What else? The Rail Garden, with rails in the ground, alludes to the area’s industrial past when rail cars arrived here and went by barge across the East River. Native grasses, which once populated the area, playfully sway among the rails. In the “foyer” area, there are appealing banquettes close to the street for visitors who don’t want to walk the full width of the Rail Garden to the water.

The covered canopy of the open-air pavilion by the New York Water Taxi dock (café to come with the requisite movable chairs) has a nautical quality with pleated panels capturing rainwater. The Southern pine wood on the deck, treated in Scandinavia to alter its cellular structure to perform like a much harder wood—such as the scarce teak or ipe—was used here for the first time in a city park. Nearby there’s a dog park, really two parks, one for small dogs, one for large dogs. “Dog owners are the new parents of the city…and they need to make social connections,” says Balsley.” Maybe the animals enjoy the views too.


The area across the street from Hunter’s Point South Park is a whir of building activity. Following the economic downtown of 2008, and to spur development, the city decided to build its parks first and then issue requests for proposals for buildings. The new housing, in construction or being planned, will eventually have a mix of 5,000 units of affordable and market-rate housing. In the meantime, the parks are open for business, with one more section to come.

Further reading:


Friday, August 23, 2013

Brooklyn Bridge Park Update

One of the purposes of this blog is to provide updates on the places covered in Guide to New York City Urban Landscapes. Many of our major new urban landscapes—Hudson River Park, the High Line, Brooklyn Bridge Park—were conceived to be slowly unfolding things. This is not unusual in the design and construction of major parks: Central Park opened in stages.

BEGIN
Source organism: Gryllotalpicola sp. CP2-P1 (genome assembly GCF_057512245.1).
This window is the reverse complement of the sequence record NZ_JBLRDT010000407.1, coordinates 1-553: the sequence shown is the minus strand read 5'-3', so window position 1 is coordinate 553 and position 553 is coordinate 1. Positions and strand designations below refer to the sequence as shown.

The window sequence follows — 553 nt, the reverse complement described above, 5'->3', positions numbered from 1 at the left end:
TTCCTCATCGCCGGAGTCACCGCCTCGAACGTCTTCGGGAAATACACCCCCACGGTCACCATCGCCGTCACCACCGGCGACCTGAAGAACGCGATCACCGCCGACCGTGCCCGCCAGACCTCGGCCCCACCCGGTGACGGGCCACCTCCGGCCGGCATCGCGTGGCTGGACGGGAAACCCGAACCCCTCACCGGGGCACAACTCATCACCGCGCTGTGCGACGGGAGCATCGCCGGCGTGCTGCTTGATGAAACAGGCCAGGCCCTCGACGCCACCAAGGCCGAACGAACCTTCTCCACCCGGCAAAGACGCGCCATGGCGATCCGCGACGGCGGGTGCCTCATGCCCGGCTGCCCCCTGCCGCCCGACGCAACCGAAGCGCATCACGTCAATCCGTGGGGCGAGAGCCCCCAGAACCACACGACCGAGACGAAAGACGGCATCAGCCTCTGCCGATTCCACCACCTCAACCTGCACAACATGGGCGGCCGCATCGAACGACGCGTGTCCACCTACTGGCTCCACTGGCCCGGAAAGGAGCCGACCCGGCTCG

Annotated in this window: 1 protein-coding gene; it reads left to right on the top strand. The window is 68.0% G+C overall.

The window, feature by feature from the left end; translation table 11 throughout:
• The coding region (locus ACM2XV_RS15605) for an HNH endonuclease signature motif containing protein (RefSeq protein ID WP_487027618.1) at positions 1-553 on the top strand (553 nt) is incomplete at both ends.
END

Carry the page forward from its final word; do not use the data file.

Brooklyn Bridge Park is not only a work in progress, but its design is a continuing process. In the book, for example, I reported that the philanthropist Joshua Rechnitz had, right at the time of the book’s writing, offered a staggering $50 million to Brooklyn Bridge Park to construct the Fieldhouse, as it was to be called, below the Brooklyn-Queens Expressway, to the north of Pier 5, roughly on the line of Montague Street. The central attraction of the Fieldhouse was to be a velodrome with a 200-meter banked track for fixed-gear bicycle racing—Rechnitz’s passion, and that of a small but hardcore group of New Yorkers who bemoan the city’s lack of such facilities. Well, the plan is off. First, many park advocates criticized the idea, saying that a velodrome was far too specialized a use for valuable public parkland. Supporters of the plan pointed out that the Fieldhouse would contain facilities for many other activities as well. In the end, park officials determined that $50 million, while a breathtaking amount when considered as a donation to a public park (Philip and Lisa Maria Falcone reportedly gave $10 million to the High Line), simply wasn’t enough to build the Fieldhouse to the specifications everyone wanted.
Here is a rundown of the some of the changes in Brooklyn Bridge Park since the writing of Guide to New York City Urban Landscapes:


POP-UP POOL